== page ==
University of Richmond - School of Law
Duke Law Journal, Vol. 57, 2007
When the Supreme Court decides death, how much does law matter? Scholars long have lamented the majoritarian nature of the Court's Eighth Amendment evolving standards of decency doctrine, but a close look at the Court's decisions in this area shows that their criticism misses the mark. Doctrine does not matter one whit in the Supreme Court's evolving standards cases, but where majoritarian doctrine does not constrain the Court's decision-making, other majoritarian forces do. To make this point, I first examine three of the Supreme Court's most prominent (and in two cases, most recent) evolving standards decisions, along with the decisions they implicitly or explicitly overruled. In each set of cases, I attack the doctrinal justification for the Court's change of position, offering larger historical context as a more compelling, nondoctrinal explanation for why those cases came out the way they did. I then use political science models of Supreme Court decision-making to explain how broader social and political forces push the Court towards majoritarian death penalty rulings for reasons wholly independent of majoritarian death penalty doctrine. Finally, I bring the analysis full circle by showing how broader sociopolitical forces even led to the development of the "evolving standards" doctrine, turning current death penalty scholarship on its head. As I show, problematic doctrine is not to blame for majoritarian influences; rather, majoritarian influences are to blame for problematic doctrine. In the end, the real obstacle to countermajoritarian decision-making is not doctrine, but the inherently majoritarian nature of the Supreme Court itself.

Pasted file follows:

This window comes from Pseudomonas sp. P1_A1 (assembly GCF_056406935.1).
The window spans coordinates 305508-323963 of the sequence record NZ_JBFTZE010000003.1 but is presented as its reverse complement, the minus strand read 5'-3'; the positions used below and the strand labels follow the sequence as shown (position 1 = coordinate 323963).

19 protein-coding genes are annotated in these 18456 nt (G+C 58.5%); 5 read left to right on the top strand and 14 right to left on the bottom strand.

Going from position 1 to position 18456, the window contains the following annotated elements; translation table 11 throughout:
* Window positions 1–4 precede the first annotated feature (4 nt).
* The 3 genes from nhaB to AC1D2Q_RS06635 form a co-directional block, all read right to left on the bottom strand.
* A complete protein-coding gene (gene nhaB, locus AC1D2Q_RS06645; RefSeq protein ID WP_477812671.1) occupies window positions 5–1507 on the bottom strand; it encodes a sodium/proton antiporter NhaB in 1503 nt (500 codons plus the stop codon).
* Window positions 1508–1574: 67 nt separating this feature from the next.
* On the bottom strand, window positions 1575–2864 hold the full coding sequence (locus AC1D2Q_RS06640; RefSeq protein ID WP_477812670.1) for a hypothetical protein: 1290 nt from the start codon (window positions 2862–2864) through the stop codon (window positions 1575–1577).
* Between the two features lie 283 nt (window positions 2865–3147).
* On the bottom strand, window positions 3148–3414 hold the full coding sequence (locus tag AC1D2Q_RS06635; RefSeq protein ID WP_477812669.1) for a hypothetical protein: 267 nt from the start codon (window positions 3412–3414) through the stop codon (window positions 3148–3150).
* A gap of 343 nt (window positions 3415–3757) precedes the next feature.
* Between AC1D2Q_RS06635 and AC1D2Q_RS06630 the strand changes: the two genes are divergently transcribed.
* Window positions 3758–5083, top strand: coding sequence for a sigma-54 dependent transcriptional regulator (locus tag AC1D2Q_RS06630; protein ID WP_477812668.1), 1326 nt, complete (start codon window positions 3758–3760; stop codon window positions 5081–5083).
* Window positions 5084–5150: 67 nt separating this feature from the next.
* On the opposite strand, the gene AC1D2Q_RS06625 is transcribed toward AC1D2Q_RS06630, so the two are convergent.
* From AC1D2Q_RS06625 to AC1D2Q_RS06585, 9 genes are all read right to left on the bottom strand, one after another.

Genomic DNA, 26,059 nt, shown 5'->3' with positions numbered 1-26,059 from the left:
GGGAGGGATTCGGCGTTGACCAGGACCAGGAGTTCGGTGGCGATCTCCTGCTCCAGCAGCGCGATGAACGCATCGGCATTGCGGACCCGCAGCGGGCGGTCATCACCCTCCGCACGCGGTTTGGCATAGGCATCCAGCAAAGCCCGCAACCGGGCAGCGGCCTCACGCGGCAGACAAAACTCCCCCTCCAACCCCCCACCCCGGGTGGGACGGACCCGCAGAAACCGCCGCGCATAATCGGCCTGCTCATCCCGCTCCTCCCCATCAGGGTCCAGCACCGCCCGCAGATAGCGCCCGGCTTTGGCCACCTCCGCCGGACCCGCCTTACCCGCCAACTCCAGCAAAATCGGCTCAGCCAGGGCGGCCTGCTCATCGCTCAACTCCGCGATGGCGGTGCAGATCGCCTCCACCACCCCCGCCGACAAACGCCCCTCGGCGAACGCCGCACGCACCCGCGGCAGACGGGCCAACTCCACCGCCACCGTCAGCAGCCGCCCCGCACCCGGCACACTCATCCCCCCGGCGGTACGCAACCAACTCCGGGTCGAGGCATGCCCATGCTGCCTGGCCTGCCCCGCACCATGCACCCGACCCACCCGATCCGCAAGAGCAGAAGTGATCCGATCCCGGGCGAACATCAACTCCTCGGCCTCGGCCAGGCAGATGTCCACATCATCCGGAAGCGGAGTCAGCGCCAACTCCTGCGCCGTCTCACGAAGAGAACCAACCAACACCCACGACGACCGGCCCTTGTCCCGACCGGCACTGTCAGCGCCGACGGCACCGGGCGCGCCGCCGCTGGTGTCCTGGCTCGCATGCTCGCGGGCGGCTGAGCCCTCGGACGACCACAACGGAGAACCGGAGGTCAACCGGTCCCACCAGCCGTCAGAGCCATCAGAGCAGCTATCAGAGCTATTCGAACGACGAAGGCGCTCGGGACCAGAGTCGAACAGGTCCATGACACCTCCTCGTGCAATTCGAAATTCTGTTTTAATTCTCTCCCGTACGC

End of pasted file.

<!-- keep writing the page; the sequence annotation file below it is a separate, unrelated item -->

Keywords: death penalty, capital punishment
JEL Classification: K14Accepted Paper Series
Date posted: April 30, 2007
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